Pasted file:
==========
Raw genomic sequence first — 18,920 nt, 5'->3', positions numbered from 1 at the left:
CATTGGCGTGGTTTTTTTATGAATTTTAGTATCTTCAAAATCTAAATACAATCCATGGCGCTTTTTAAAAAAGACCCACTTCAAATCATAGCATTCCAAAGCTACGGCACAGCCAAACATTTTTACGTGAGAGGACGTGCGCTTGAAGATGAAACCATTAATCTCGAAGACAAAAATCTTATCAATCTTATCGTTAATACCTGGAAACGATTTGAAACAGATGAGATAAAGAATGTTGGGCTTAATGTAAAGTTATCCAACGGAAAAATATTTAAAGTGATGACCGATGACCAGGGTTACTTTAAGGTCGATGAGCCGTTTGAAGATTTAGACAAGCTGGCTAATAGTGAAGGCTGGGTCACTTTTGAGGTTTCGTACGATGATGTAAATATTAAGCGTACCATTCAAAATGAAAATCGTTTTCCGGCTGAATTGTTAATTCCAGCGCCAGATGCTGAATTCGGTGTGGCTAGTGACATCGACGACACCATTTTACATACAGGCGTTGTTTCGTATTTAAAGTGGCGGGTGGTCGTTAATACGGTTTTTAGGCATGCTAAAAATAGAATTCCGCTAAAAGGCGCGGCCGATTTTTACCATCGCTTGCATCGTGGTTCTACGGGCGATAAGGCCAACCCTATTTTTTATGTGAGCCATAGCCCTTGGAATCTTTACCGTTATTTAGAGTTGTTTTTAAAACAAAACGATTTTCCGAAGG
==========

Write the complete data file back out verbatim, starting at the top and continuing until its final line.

Raw genomic sequence first — 18,920 nt, 5'->3', positions numbered from 1 at the left:
CATTGGCGTGGTTTTTTTATGAATTTTAGTATCTTCAAAATCTAAATACAATCCATGGCGCTTTTTAAAAAAGACCCACTTCAAATCATAGCATTCCAAAGCTACGGCACAGCCAAACATTTTTACGTGAGAGGACGTGCGCTTGAAGATGAAACCATTAATCTCGAAGACAAAAATCTTATCAATCTTATCGTTAATACCTGGAAACGATTTGAAACAGATGAGATAAAGAATGTTGGGCTTAATGTAAAGTTATCCAACGGAAAAATATTTAAAGTGATGACCGATGACCAGGGTTACTTTAAGGTCGATGAGCCGTTTGAAGATTTAGACAAGCTGGCTAATAGTGAAGGCTGGGTCACTTTTGAGGTTTCGTACGATGATGTAAATATTAAGCGTACCATTCAAAATGAAAATCGTTTTCCGGCTGAATTGTTAATTCCAGCGCCAGATGCTGAATTCGGTGTGGCTAGTGACATCGACGACACCATTTTACATACAGGCGTTGTTTCGTATTTAAAGTGGCGGGTGGTCGTTAATACGGTTTTTAGGCATGCTAAAAATAGAATTCCGCTAAAAGGCGCGGCCGATTTTTACCATCGCTTGCATCGTGGTTCTACGGGCGATAAGGCCAACCCTATTTTTTATGTGAGCCATAGCCCTTGGAATCTTTACCGTTATTTAGAGTTGTTTTTAAAACAAAACGATTTTCCGAAGG